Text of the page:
I find it difficult to celebrate black history/herstory month when black men and black women are still illegally imprisoned inside the mental health institutions of British society.
Cannabis now prescribed legally, but will they release the huge numbers of black men misdiagnosed with ‘Cannabis psychosis’ during the 1980’s .I am in despair after forty years of a mental health survivor, awarded the status ‘schizophrenic’ that we continue to reflect, research, peer analyse, black academics investigate whilst we examine white guilt .
I am still vulnerable to system that has not changed.
I have in my ‘recovery’ demonstrated resilience, dispelled the myth as a person who can think, challenge and workacross borders of race to release all individuals that suffer a modern form of ‘depratomania’.
Let me explain this term ‘depratomaina’ as a mental disorder defined by Cartwright (1862) for slaves who decided to run away from a slave masters. I wander who is my slaver masters are now and who I am running away from.
My journey as a mental health equality activist has been painful, a public health warning to your sanity as you see the delusions to how racism operates in which whiteness is in the room but has been invisible when talking about equality.
I have seen this reluctance to make whiteness visible and to recognise it positive contribution to race equality work in my experiences as a mental health patient.
I now think It’s too easy to see whiteness as white privilege, male power and often unreachable on its moon that Gil Heron refers to in this poem, where it cannot be reached whilst I am can be reached inside its mental health ward.
It is on this ward of the hospital your identity is stolen, your spirit eroded, and your motivation for civil rights and basic humanity repressed. Suffering from the label schizophrenia, is like the label BAME, it is a false representation of you lived reality and the need to be treated as an individual.
You develop a sixth spiritual sense of how exclusion and discrimination operate inside mental health system as a singular identity, ‘black mental health survivor’.
Whilst on the ward of a mental setting, whiteness sits in a room, it comes out to assess you, to section you to lock you in a padded cell.
Whiteness have been projected as invisible, as negative, a culture that defines how we should be, without declaring what is it.
It only reveals itself when exposed by white activist, who look through their lenses to see racism not in their life, but the experiences of me, who they fail to challenge in their personal life and work.
There have been moments over the last thirty years which my silence to speak out has affected my self-identity as a black man, wanting to be white.
In 2015 when inducted to the FA Hall of Fame, and in 2017 awarded the MBE for an empire that does not exist, my mental health was confused.
Was I selling out or selling in, had I assimilated and lost my identity.
Over this period, I have built important relationships of mentoring, support and advise from several white people inside who came off the moon, out their room and took the risk of a joint salute of humanity celebrated during the Olympic games of 1968.
There is an opportunity during this period of Black History/Herstory month, to recognise the white individuals who have stood on that stand with me, who have embraced the human rights salute and engaged the sentiment and the changes in race equality that may lead to in a change to the culture of their mental health enslavement.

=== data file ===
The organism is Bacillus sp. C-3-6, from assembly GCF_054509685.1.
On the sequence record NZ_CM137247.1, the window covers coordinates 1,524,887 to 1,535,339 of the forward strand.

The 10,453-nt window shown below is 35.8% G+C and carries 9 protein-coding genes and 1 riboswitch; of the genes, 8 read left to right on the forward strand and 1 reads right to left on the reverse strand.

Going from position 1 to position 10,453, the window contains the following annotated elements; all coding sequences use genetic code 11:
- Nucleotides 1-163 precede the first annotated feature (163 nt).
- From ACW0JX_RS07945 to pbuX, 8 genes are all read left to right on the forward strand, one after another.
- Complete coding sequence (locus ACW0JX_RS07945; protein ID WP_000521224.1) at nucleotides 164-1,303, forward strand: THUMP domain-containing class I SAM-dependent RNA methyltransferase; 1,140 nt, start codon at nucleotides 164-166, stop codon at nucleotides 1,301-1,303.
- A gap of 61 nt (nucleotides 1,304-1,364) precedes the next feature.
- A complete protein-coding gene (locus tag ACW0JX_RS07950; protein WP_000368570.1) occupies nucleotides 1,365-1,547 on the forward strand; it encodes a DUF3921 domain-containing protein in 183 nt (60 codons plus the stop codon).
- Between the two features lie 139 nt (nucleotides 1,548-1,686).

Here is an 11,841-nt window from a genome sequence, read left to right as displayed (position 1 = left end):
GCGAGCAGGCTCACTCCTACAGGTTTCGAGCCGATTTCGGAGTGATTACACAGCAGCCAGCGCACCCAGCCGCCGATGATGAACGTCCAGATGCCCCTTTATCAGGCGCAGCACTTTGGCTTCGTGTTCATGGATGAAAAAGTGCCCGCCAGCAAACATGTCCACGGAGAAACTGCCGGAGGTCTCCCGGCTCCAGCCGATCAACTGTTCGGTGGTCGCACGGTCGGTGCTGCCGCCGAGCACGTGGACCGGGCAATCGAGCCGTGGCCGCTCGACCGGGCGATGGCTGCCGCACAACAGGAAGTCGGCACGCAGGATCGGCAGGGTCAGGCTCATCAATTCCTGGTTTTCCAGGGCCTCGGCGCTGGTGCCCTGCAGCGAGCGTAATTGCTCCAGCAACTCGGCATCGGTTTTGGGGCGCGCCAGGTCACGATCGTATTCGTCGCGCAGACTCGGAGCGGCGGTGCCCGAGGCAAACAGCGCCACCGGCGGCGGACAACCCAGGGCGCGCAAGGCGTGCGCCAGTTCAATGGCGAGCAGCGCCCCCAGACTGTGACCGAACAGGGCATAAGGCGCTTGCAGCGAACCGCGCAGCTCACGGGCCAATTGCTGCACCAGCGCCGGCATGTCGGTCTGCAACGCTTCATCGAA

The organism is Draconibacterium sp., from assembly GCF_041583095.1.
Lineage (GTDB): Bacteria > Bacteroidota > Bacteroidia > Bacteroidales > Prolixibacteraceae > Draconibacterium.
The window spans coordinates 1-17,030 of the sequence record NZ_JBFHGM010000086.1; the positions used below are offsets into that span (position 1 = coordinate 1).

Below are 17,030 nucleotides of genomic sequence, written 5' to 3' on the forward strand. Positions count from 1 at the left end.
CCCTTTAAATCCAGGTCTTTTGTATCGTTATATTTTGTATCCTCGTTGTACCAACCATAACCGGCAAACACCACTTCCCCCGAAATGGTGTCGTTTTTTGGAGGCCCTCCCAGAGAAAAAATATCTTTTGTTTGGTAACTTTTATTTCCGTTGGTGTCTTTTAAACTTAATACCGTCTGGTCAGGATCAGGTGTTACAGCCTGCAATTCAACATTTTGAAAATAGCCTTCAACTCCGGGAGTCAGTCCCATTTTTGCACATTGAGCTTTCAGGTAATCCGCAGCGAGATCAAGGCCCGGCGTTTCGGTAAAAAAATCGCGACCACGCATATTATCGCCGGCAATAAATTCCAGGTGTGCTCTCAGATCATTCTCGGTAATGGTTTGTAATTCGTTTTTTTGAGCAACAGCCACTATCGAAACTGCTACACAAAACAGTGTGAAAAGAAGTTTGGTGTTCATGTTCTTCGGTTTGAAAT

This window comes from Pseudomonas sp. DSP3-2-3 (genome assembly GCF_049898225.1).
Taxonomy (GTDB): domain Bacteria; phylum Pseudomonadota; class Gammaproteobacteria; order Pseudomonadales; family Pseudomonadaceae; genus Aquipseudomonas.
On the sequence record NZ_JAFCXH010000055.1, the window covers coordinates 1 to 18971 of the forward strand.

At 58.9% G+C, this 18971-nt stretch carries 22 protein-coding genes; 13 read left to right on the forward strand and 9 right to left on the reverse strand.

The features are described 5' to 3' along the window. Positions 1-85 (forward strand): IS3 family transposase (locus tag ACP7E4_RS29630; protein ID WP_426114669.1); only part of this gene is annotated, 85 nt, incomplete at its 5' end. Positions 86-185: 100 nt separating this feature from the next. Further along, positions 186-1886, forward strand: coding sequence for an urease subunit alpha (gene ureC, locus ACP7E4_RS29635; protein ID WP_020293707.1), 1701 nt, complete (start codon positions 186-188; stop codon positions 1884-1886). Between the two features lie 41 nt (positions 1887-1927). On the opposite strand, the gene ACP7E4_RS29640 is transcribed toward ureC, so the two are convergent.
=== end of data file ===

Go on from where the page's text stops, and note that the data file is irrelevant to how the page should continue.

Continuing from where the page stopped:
Allison Faulkner, who examines the pain of whiteness, Professor Bill Fulford who over fourteen years attempts to analyse the blockages to his personal whiteness, who focuses on equality as a lived journey to redress injustices of the access of BAME communities to appropriate services.
Steve Gillard who connects the experiences of gender and class as a leader of change of race equality, should all be celebrated as individuals who stand together with their BAME sisters and brothers to release their black brothers and sister illegally detained in mental health wards across the country.
NSUN has stood in empowerment with a generation of diverse groups and individuals as a modern civil rights campaigning organisation.
It has stood with me when I was admitted twice to a mental health settings. It has become the mental health practitioners of authentic equality, they challenge their whiteness, they have transported themselves to a new integrated moon and room with I am allowed in.
As a complement to their work, I have recently set up the ‘Whiteness and Race Equality’ network in mental health, with my spiritual mentor, Michael Bennett, Director Welfare at the PFA.
We share a purpose, like the empowerment salute sixty year ago, developing an important legacy of coproduction, of working collaboratively, of standing on the same stand, working in the same room and reaching a new moon of equality in sport and mental health work.
It is this vision that stops me from wanting to leave this world, to give in and allow my status as a ‘schizophrenia’ hindering my ability to change the worlds of individual inside and enslaved at this moment when many suffer in silence from mental health issues inside sport.
I hope I have enabled them to talk, open and enabled all racial groups to share our despair and hope for positive change in lives in and out of sport. Welcome from the moon whiteness, good to see you and work with you.
Colin King. Schizophrenic.